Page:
PERFORMER: Bryn Terfel, Thomas Hampson, Daniil Shtoda, Adrianne Pieczonka, Dorothea Röschmann, Larissa Diadkova; Berlin Radio Chorus, Berlin PO/Claudio Abbado
CATALOGUE NO: 471 194-2
Prime place in any discussion of this new version of Verdi’s comic masterpiece must go to Bryn Terfel’s performance of the title role. There have been some singers who have interpreted the role marvellously with second-rate voices, and some with finer voices less detailed in their approach. Terfel has it all: a great instrument capable of an infinite variety of tone colour, and a reading that uses words vividly and observes the minutest markings of Verdi’s score. He is the equal of any Falstaff on disc.
With Abbado, too, the full amplitude of brilliant effects and quicksilver changes of mood in the score is revealed – the music simply sounds as if it’s in his blood. Excellent playing, not surprisingly, from the Berlin Philharmonic. As Ford, Thomas Hampson does everything that keen intelligence and finest musicianship can, but his is not quite the true Verdi baritone sound. Daniil Shtoda’s Fenton lacks sweetness, but Dorothea Röschmann’s Nannetta combines purity nicely with personality.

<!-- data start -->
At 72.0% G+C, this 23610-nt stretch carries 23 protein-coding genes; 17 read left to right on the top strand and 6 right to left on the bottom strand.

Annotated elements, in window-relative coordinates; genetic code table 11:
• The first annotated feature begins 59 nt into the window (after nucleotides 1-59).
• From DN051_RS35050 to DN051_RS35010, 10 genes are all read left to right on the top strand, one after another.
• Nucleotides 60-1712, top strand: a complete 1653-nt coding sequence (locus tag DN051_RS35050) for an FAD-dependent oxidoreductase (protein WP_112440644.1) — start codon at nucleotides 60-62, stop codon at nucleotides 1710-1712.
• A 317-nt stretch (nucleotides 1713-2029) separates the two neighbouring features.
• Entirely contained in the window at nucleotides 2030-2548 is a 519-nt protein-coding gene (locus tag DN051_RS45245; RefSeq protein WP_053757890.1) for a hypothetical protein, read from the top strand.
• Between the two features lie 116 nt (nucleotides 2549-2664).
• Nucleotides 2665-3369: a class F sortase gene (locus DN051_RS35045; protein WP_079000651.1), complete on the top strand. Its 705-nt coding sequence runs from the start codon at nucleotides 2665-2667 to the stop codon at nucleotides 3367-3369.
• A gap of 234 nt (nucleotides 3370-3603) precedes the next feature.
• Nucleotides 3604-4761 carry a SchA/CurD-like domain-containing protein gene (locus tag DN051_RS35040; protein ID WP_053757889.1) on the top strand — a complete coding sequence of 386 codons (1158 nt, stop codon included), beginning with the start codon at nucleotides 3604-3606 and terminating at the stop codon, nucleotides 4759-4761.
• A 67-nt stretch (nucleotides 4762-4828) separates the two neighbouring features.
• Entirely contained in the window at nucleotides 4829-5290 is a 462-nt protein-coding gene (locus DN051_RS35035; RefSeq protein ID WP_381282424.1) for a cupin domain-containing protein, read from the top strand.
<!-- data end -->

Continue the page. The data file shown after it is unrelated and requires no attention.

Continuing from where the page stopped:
Adrianne Pieczonka’s Alice is light, lyrical and graceful, while Larissa Diadkova’s Quickly has the requisite depth of tone and a sense of humour, and she’s a good deal more idiomatic than Anatoli Kotscherga’s heavy-handed Pistol. But Enrico Facini shows plenty of venomous vitality as Dr Caius and Anthony Mee’s Bardolph is excellent.
Classic performances exist by Toscanini (though in dubious sound) and Karajan (despite a lack of warmth), but the conductor and protagonist here are as good as can be found in any modern recording. George Hall